All the holes I dug wiped out and opened up. Body parts thrown beyond my eye line and me in no humour to go collect. There’s a ringing in my ears. It’s been this way since it started. Though fading, it remains difficult to hear them calling for assistance. Accumulation and relocation is what’s required but why am I the only one doing all the work? Yes, my appendages are still attached but my bones are soft and I’m tired of hauling all these bits and pieces on my back, trying to keep it all together. What’s the point anyway? They’ll just drop another one tonight, the ground will shake and all my hard work from the day will be undone. I wish they’d get on with it, drop the big one. Disintegration. There’s no coming back from that! And if there is… I ‘aint cleaning it up.
The tree was cut down. I used to climb it to see onto the roof of my house. I threw my bear up there once and wanted to see if he had committed himself self to that area, as it was where he would call home for nearly a decade. They tore down that house to erect another when I was 15. The bear was returned to me; greener than I remembered, smaller too. The left eye hacked at, as if by a nervous black bird, set on stealing some shiny trinket… but the bear, keen to hang on to what he remembered, resisted the birds pecks and prods. It aged him though; you could see it on his face. He did not seem happy to see me, but why would he? I did hurl him atop the roof so many years ago.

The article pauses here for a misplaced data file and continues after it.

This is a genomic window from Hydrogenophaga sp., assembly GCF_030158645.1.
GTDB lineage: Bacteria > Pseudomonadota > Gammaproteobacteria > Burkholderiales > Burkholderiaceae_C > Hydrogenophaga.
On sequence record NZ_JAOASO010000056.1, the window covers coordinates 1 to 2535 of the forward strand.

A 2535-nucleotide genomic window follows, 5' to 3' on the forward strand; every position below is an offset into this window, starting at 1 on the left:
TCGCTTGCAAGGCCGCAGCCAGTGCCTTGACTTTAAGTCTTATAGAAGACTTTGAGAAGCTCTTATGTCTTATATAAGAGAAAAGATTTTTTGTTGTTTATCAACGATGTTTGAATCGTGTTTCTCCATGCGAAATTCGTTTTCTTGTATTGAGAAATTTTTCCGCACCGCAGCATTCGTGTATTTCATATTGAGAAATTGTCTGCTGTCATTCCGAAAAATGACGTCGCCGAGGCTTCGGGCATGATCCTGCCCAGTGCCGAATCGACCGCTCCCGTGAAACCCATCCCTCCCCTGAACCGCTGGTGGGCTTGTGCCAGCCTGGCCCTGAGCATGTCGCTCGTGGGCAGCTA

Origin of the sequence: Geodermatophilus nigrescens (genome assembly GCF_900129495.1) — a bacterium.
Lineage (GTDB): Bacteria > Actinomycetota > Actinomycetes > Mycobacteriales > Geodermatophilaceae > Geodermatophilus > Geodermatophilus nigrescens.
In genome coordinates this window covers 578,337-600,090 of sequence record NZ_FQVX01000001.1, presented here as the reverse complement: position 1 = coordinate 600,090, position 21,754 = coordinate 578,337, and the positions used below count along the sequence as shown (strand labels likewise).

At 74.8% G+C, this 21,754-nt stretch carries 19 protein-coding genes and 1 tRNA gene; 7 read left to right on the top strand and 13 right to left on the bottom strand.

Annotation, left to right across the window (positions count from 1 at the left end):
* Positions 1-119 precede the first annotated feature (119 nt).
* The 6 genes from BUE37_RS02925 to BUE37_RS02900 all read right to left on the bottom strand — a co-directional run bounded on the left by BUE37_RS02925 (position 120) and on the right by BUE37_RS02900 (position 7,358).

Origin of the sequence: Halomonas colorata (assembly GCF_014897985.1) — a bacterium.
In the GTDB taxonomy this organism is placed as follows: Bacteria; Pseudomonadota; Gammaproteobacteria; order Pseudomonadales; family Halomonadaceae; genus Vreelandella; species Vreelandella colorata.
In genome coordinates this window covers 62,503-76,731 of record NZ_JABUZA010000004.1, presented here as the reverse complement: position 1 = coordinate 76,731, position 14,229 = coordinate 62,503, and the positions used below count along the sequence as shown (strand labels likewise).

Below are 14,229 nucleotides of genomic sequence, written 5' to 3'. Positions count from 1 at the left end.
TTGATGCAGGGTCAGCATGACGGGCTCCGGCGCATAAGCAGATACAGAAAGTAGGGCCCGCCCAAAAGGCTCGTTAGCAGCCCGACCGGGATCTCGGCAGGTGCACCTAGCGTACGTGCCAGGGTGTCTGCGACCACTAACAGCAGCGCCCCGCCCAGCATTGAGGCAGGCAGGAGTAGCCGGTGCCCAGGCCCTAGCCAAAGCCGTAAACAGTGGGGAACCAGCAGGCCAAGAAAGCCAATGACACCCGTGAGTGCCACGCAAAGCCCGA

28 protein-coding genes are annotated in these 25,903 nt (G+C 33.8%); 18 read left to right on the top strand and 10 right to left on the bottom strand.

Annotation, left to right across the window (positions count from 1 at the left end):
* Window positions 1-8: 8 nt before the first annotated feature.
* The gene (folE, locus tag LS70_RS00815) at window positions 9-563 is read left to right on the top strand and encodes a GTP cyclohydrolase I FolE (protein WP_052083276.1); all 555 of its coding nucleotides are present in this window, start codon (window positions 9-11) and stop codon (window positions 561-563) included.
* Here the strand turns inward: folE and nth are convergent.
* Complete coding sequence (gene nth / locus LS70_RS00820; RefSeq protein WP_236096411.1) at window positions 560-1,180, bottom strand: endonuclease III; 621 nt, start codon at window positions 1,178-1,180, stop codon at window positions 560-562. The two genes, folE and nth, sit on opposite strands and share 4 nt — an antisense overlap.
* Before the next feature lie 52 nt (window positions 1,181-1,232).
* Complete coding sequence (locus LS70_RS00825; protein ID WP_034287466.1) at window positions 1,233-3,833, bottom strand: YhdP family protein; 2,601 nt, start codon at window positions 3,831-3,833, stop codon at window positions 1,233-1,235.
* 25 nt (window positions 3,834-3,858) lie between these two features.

We returned to my regular routine. The bear was given a spot between my most prized stuffing-filled friends, many of whom he remembered. Everyone seemed to be getting along, but underneath the worn, faded surface Ted longed for the freedom which he became so accustom too. The last ten years were hard on him, harder than any ten years should be for a stuffed animal. They changed him, made him misanthropic and guarded.
I awoke one morning to find Ted missing. One of them must have seen something, but no one said a word. The bedroom window, slightly ajar. He left. He didn’t belong here, with us, not any more. No note, no words, just a small shiny trinket on the window sill. I’ll always be around, watching you.
Short Story, written by Shane Clarke out of boredom and frustration